Take the 2-minute tour ×
Bicycles Stack Exchange is a question and answer site for people who build and repair bicycles, people who train cycling, or commute on bicycles. It's 100% free, no registration required.

Often guidance will be given to tighten a nut to "20 lbs of pressure" or something along those lines.

What's the best way to ensure you tighten things up, but not to over-tighten?

Is there any way to do it other than measuring the force? If measuring, how do you measure?

share|improve this question
add comment

2 Answers

up vote 10 down vote accepted

You use a Torque Wrench. You set how much pressure, and when you tighten to that pressure, the wrench will "click" and not tighten the nut/bolt any more.

share|improve this answer
1  
Keep in mind that on bicycles you deal with itty-bitty forces in a lot of places. So you really want a torque wrench with inch-pounds on it. There are many different wrenches with different ratings. –  Jack M. Aug 26 '10 at 0:06
add comment

Saint Sheldon had an opinion on using a torque wrench ...

Experienced mechanics will strip threads as part of the learning process. After you've stripped a few, you get the "feel" for what a given thread diameter and depth of engagement can take. This is a very worthwhile skill to learn.

Bicycles are meant to be user serviceable without needing a lot of exotic tools. Nobody carries a torque wrench for on-the-road repairs, and I never heard of anybody using a torque wrench on a bike before, say, 20 years ago. (note: original post from 2001)

A torque wrench is like training wheels for a mechanic. If you want to become a competent mechanic, you shouldn't be afraid to strip a few bolts in the learning process.

Sheldon "Doesn't Do It By Rote" Brown
Newtonville, Massachusetts

Source:
http://search.bikelist.org/getmsg.asp?Filename=tandem.10108.0031.eml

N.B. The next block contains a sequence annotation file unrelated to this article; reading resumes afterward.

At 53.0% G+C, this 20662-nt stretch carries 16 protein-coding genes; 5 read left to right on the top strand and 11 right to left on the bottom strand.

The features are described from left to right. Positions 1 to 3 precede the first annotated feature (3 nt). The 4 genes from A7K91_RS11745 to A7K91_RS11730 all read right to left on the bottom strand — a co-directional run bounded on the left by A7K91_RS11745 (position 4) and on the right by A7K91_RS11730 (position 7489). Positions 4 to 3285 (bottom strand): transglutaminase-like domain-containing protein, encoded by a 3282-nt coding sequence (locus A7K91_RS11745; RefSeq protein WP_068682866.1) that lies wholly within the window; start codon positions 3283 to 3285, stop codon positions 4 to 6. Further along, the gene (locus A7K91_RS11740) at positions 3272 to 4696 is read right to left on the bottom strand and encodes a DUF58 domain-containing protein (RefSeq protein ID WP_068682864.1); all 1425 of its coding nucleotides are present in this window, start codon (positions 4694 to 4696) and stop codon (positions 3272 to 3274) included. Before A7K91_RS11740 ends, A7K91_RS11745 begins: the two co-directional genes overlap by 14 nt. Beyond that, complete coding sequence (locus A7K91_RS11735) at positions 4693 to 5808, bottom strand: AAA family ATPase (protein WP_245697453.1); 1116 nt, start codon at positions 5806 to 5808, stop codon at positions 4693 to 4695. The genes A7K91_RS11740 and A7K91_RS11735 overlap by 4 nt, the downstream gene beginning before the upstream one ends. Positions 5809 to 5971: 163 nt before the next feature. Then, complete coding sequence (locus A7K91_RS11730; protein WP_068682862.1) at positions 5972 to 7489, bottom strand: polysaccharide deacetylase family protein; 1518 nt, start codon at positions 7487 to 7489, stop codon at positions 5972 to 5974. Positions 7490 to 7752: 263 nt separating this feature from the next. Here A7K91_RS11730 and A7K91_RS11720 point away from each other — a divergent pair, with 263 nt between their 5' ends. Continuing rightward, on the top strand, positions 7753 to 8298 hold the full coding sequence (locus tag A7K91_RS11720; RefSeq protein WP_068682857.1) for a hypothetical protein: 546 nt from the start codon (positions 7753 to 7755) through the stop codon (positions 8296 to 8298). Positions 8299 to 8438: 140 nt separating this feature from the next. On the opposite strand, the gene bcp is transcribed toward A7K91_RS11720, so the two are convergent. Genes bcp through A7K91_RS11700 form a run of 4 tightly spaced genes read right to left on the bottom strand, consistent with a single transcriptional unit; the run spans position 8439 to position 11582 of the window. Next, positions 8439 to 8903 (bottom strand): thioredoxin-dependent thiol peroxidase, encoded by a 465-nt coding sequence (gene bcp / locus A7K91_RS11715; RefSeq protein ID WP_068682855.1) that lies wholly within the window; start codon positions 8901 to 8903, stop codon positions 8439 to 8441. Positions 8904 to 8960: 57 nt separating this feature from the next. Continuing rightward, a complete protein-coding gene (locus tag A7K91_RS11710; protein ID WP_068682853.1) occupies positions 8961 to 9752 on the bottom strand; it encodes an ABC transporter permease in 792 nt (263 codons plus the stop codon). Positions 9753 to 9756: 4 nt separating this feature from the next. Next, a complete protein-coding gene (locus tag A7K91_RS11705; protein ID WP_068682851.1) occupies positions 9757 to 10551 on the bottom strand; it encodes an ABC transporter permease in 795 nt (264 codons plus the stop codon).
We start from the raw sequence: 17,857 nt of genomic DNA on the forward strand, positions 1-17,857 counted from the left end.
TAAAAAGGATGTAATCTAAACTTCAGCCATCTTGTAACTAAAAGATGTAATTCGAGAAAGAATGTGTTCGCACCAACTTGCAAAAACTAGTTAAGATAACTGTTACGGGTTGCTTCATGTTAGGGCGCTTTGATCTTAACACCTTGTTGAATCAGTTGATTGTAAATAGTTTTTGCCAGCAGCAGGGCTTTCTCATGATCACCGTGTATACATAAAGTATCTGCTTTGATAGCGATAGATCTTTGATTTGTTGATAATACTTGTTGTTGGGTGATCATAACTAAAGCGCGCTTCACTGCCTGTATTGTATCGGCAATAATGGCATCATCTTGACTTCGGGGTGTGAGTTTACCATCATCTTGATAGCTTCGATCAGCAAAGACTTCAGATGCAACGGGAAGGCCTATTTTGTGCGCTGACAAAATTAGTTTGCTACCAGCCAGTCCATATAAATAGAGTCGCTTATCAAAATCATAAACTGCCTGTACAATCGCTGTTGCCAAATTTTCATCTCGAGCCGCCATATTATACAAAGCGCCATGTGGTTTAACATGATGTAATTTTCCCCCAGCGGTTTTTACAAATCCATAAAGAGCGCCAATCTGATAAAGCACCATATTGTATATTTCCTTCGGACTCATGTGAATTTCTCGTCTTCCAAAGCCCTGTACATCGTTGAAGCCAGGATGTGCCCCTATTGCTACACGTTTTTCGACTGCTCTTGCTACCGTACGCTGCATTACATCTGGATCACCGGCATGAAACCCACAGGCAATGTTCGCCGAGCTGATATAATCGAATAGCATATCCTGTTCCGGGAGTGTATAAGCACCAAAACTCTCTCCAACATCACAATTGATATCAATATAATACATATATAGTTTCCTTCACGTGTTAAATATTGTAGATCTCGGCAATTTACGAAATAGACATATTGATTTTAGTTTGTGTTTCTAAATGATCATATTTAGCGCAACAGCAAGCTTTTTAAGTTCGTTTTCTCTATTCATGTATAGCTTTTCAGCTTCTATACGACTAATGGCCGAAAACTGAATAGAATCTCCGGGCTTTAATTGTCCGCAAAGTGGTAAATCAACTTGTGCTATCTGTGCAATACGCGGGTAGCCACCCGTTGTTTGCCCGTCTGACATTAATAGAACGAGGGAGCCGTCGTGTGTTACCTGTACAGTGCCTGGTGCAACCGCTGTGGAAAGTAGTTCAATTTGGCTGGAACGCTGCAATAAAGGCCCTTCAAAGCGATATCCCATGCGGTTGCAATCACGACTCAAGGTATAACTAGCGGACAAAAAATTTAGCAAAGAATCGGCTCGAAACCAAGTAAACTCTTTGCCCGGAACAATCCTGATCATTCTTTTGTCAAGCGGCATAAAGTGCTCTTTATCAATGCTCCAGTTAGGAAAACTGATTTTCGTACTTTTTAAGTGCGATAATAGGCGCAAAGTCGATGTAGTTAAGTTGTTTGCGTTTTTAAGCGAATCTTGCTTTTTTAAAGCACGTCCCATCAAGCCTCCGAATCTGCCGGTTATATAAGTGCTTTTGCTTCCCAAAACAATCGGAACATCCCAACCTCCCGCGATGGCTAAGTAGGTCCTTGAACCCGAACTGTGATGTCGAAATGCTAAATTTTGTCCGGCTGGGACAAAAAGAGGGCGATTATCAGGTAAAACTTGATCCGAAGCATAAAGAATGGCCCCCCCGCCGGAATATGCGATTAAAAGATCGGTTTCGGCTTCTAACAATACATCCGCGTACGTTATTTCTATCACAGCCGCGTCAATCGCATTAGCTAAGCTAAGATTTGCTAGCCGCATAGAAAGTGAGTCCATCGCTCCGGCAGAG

One area where I’ve found a torque wrench helpful is the left crank arm, it helped me get a feel for how much leverage was needed. This is an area where learning about too little torque can be destructive. A loose crank arm will ruin the press fit of the crank arm on a square taper bottom bracket.

I think more important than a torque wrench is proper lubrication of threads and underside of bolt head. All threaded fasteners must be lubricated for them to be tightened properly. He lays out the lubrication checklist here ...
http://search.bikelist.org/getmsg.asp?Filename=internet-bob.10705.2486.eml

share|improve this answer
1  
Perhaps stripping a few bolts isn't a big deal, but what happens when you strip the threads on a fork eyelet, or the rear triangle of an expensive carbon frame? Sheldon's advice is sound for mechanics but not most riders. –  Neil Fein Aug 23 '11 at 16:29
    
@NeilFein Though I have never stripped a bolt, I will admit to many mechanical mistakes which all served to teach lessons. Portraying a bicycle as a delicate machine whose threads can't withstand some over tightening seems less than accurate. I will agree that an expensive carbon frame is probably not the best bike for learning. A rider in that position would be well served to pick up a used bike and a wrench. –  user2201 Aug 23 '11 at 17:40
    
A torque wrench as training wheels also assumes your torque wrench is the same length as your regular wrenches and ratchets. If your regular wrenches are shorter than your torque wrench (very often true in my experience) then you will need to apply more pressure to the shorter wrench to match the torque. –  STW Aug 23 '11 at 18:29
1  
...the advice I would give is to have the right tools in the shop, and to err on the side of caution when performing field-repairs--under-torque and ride with caution until you can properly repair the bike. –  STW Aug 23 '11 at 18:30
add comment

Your Answer

 
discard

By posting your answer, you agree to the privacy policy and terms of service.

Not the answer you're looking for? Browse other questions tagged or ask your own question.